A 15-minute drive from the centre of Malmo, the staggering Oresund bridge is a marvel of European engineering and connects Sweden with neighbouring Denmark.
Dating back to the Viking era, Sigtuna is a truly idyllic Scandinavian village, nestled in the sprawling rural beauty of the Uppland region north of Stockholm.
An imposing structure dating back to 1080, Lund Cathedral is one of the most beautiful and well-preserved churches in Sweden.
A hugely popular attraction for travellers with families, this theme park near Gothenburg is a day out the whole family can enjoy.
The Stockholm Archipelago
Made up of 30,000 islands, the Stockholm Archipelago makes for a wonderful escape from the bustle of the city.
Stockholm’s famous old town, this small area is where the city’s story began, brimming with medieval Scandinavian splendour.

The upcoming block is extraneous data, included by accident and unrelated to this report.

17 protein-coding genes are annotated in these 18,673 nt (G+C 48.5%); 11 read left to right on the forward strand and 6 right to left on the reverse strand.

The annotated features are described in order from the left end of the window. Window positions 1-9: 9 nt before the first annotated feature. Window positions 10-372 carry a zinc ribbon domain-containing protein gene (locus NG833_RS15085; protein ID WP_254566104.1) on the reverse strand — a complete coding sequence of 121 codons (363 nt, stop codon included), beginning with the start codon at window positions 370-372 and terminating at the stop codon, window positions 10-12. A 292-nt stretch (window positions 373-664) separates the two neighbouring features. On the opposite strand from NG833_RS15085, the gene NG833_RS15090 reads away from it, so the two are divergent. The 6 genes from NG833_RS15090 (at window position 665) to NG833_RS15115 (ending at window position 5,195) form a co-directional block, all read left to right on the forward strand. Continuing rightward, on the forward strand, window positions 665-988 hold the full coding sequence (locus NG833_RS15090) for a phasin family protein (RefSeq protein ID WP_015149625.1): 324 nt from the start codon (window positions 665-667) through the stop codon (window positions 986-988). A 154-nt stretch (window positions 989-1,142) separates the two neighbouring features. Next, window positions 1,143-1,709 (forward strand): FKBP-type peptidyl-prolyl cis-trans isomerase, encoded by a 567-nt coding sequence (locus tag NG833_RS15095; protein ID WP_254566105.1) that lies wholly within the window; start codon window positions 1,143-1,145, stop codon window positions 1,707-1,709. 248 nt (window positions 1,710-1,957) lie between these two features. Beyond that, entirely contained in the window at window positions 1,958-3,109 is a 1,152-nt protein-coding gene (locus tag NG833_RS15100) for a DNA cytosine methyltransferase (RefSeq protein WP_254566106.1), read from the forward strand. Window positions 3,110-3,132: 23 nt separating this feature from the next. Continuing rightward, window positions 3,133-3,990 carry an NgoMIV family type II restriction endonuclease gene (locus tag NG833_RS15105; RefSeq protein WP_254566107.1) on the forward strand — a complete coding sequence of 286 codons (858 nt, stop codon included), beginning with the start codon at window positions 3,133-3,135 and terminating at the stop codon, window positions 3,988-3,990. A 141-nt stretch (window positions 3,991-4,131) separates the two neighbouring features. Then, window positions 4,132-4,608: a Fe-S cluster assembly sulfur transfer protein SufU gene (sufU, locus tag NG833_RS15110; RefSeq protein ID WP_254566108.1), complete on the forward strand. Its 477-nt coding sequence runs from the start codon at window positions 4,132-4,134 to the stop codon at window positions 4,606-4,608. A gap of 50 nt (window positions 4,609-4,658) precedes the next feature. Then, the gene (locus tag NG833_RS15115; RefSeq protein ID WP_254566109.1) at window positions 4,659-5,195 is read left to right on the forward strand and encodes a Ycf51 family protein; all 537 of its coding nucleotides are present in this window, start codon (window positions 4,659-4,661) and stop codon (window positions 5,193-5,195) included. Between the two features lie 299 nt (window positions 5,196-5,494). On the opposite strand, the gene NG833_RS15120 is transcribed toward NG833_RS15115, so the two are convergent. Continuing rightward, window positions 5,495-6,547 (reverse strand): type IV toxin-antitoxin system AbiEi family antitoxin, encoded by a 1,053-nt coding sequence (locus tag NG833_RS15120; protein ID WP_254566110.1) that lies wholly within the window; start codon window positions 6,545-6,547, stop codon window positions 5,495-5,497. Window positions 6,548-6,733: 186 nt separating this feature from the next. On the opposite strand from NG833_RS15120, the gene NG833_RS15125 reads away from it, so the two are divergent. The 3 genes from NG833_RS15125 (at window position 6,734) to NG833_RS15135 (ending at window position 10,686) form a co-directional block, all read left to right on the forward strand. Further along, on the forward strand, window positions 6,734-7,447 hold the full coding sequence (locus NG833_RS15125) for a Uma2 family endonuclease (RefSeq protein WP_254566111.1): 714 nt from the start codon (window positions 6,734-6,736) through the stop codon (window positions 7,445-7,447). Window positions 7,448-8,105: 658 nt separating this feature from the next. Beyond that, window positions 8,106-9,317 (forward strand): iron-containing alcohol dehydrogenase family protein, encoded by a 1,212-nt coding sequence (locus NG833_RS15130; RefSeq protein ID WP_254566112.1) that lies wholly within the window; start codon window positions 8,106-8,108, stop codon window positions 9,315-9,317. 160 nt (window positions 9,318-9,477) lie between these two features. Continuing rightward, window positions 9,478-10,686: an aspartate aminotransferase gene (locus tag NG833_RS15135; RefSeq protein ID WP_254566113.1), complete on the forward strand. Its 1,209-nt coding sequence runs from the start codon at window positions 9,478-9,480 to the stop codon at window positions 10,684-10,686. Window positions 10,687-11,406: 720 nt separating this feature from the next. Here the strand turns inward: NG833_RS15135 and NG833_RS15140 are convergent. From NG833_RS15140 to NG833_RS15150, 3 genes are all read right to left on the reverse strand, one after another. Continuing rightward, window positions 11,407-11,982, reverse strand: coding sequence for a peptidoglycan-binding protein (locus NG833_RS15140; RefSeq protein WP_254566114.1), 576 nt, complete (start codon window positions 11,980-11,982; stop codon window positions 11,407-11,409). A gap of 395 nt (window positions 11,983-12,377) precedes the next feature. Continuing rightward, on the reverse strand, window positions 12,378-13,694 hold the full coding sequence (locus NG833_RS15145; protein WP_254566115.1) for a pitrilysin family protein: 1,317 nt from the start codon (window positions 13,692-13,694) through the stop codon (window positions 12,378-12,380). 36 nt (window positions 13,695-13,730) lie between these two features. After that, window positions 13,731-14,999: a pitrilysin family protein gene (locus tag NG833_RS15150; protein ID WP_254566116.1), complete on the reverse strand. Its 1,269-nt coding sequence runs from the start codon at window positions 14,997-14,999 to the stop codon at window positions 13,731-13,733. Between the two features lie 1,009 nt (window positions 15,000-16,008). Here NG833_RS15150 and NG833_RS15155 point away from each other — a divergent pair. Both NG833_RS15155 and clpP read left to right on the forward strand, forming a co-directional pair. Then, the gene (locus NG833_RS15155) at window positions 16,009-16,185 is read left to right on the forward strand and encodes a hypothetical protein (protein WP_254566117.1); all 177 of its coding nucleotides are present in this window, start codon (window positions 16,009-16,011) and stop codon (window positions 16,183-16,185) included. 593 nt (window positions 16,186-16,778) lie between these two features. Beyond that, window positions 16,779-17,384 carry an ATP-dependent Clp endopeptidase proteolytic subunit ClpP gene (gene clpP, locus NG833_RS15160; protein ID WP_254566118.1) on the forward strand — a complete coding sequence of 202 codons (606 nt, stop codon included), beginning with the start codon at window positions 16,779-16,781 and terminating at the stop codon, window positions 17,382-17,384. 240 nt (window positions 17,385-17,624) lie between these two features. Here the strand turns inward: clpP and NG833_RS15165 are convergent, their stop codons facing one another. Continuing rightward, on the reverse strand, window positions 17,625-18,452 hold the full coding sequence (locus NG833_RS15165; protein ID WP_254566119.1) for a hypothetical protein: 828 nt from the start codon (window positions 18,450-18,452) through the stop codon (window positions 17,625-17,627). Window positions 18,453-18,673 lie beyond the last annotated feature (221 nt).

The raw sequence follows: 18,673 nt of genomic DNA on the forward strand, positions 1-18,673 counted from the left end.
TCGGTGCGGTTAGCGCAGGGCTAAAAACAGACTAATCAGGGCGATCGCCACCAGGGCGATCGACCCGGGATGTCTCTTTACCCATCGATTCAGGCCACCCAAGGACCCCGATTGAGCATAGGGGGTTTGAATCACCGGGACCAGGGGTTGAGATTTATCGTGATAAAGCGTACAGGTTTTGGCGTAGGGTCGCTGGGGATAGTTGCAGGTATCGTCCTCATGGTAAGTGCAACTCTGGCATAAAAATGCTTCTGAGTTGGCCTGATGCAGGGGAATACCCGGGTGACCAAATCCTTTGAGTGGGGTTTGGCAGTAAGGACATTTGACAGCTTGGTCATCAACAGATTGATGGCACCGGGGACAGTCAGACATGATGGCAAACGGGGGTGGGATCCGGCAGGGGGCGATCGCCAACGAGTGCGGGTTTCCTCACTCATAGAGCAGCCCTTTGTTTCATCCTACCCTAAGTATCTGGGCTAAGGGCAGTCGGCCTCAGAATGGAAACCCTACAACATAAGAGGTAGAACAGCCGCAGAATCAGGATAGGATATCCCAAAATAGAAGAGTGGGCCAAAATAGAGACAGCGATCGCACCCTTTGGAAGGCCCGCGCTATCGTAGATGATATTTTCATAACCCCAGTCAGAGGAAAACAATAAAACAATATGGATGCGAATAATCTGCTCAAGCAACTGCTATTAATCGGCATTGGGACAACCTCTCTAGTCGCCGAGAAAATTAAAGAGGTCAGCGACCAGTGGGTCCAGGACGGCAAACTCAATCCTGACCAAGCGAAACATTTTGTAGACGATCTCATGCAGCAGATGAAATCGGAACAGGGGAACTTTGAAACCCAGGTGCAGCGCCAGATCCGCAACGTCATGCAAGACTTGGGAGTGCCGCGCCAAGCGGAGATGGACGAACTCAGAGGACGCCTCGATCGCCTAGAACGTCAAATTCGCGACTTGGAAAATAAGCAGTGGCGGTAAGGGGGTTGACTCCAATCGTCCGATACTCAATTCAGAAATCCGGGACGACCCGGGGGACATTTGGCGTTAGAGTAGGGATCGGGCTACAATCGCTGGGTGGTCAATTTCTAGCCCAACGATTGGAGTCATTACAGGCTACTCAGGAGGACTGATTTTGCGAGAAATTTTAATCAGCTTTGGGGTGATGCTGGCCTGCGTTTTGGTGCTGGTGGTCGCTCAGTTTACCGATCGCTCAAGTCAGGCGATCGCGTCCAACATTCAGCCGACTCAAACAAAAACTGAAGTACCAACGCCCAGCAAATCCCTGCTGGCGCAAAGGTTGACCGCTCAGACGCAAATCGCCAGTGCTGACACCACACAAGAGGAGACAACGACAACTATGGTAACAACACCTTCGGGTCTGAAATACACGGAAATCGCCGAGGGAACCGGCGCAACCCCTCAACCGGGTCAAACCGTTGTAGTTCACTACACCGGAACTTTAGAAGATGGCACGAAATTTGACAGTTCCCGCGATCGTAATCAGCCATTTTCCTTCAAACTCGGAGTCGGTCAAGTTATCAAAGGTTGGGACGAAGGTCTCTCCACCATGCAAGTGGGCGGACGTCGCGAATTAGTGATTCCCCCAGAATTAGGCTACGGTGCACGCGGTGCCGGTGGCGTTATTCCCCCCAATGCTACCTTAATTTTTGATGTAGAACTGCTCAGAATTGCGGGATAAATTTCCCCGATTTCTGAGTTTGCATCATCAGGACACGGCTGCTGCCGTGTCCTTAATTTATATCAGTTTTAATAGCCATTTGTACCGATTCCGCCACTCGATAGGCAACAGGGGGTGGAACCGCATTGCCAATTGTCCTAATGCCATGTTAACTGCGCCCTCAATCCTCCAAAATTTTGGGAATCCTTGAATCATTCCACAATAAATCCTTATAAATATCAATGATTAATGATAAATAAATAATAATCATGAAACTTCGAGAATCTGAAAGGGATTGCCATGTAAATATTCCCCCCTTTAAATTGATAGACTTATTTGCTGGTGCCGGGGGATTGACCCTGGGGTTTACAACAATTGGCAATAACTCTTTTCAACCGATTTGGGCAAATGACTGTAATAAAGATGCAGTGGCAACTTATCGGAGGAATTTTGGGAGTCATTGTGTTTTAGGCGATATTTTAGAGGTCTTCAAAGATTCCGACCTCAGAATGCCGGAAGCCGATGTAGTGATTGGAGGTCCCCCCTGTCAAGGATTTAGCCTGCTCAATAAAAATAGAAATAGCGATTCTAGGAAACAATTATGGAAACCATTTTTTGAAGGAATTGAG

If you’re looking to find out more about Stockholm and Sweden as a whole, be sure to make this hugely popular museum your first stop!
When to visit Sweden?
The best time to visit Sweden all depends on what you want from your trip. The autumn is the cheapest time to travel, with prices peaking in the summer (May-August) and the skiing season (December-February). Bear in mind that temperatures regularly drop below freezing in the winter, which can make excursions difficult. If you want to move freely from bustling cities to tranquil lakes, the summer is the best time to make your trip, with temperatures reaching 25°C.
How to get to Sweden?
Flying to Sweden is convenient and manageable from various places in Europe. Here are flight times to Stockholm from major European cities:
- London – 2h 15m
- Paris – 2h 20m
- Madrid – 3h 50m
- Rome – 3h 10m
If Sweden is just one stop on a larger European trip, an Interrail or Eurail pass could be perfect for your needs. Sweden can be reached by train from Germany, Norway, and Denmark.